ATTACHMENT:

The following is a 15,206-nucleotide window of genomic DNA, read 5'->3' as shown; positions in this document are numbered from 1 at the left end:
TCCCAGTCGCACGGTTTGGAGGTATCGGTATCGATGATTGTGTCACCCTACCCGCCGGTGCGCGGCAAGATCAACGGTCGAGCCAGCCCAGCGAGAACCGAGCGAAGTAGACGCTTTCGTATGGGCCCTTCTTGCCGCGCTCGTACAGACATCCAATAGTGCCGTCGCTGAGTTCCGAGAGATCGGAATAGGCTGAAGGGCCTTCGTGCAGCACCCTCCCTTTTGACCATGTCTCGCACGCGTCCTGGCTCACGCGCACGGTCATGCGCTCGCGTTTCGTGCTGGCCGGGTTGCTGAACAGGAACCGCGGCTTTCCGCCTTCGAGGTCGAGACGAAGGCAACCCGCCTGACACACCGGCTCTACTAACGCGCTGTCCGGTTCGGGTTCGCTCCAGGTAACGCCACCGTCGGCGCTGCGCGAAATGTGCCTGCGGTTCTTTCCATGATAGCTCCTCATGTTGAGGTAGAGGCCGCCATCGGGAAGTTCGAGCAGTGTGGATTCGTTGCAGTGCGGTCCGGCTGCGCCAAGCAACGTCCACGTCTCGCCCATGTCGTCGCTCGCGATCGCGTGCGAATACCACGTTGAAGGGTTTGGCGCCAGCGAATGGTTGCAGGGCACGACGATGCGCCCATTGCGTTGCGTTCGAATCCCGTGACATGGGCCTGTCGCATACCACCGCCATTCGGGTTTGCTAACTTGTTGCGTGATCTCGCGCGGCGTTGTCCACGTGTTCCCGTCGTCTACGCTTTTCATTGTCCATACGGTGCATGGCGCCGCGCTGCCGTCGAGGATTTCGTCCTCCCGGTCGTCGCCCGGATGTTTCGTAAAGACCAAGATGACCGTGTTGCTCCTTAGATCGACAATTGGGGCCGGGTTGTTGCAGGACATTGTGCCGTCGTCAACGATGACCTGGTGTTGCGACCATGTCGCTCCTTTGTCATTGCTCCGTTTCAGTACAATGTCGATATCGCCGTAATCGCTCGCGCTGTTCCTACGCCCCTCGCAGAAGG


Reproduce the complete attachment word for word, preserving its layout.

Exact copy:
The following is a 15,206-nucleotide window of genomic DNA, read 5'->3' as shown; positions in this document are numbered from 1 at the left end:
TCCCAGTCGCACGGTTTGGAGGTATCGGTATCGATGATTGTGTCACCCTACCCGCCGGTGCGCGGCAAGATCAACGGTCGAGCCAGCCCAGCGAGAACCGAGCGAAGTAGACGCTTTCGTATGGGCCCTTCTTGCCGCGCTCGTACAGACATCCAATAGTGCCGTCGCTGAGTTCCGAGAGATCGGAATAGGCTGAAGGGCCTTCGTGCAGCACCCTCCCTTTTGACCATGTCTCGCACGCGTCCTGGCTCACGCGCACGGTCATGCGCTCGCGTTTCGTGCTGGCCGGGTTGCTGAACAGGAACCGCGGCTTTCCGCCTTCGAGGTCGAGACGAAGGCAACCCGCCTGACACACCGGCTCTACTAACGCGCTGTCCGGTTCGGGTTCGCTCCAGGTAACGCCACCGTCGGCGCTGCGCGAAATGTGCCTGCGGTTCTTTCCATGATAGCTCCTCATGTTGAGGTAGAGGCCGCCATCGGGAAGTTCGAGCAGTGTGGATTCGTTGCAGTGCGGTCCGGCTGCGCCAAGCAACGTCCACGTCTCGCCCATGTCGTCGCTCGCGATCGCGTGCGAATACCACGTTGAAGGGTTTGGCGCCAGCGAATGGTTGCAGGGCACGACGATGCGCCCATTGCGTTGCGTTCGAATCCCGTGACATGGGCCTGTCGCATACCACCGCCATTCGGGTTTGCTAACTTGTTGCGTGATCTCGCGCGGCGTTGTCCACGTGTTCCCGTCGTCTACGCTTTTCATTGTCCATACGGTGCATGGCGCCGCGCTGCCGTCGAGGATTTCGTCCTCCCGGTCGTCGCCCGGATGTTTCGTAAAGACCAAGATGACCGTGTTGCTCCTTAGATCGACAATTGGGGCCGGGTTGTTGCAGGACATTGTGCCGTCGTCAACGATGACCTGGTGTTGCGACCATGTCGCTCCTTTGTCATTGCTCCGTTTCAGTACAATGTCGATATCGCCGTAATCGCTCGCGCTGTTCCTACGCCCCTCGCAGAAGG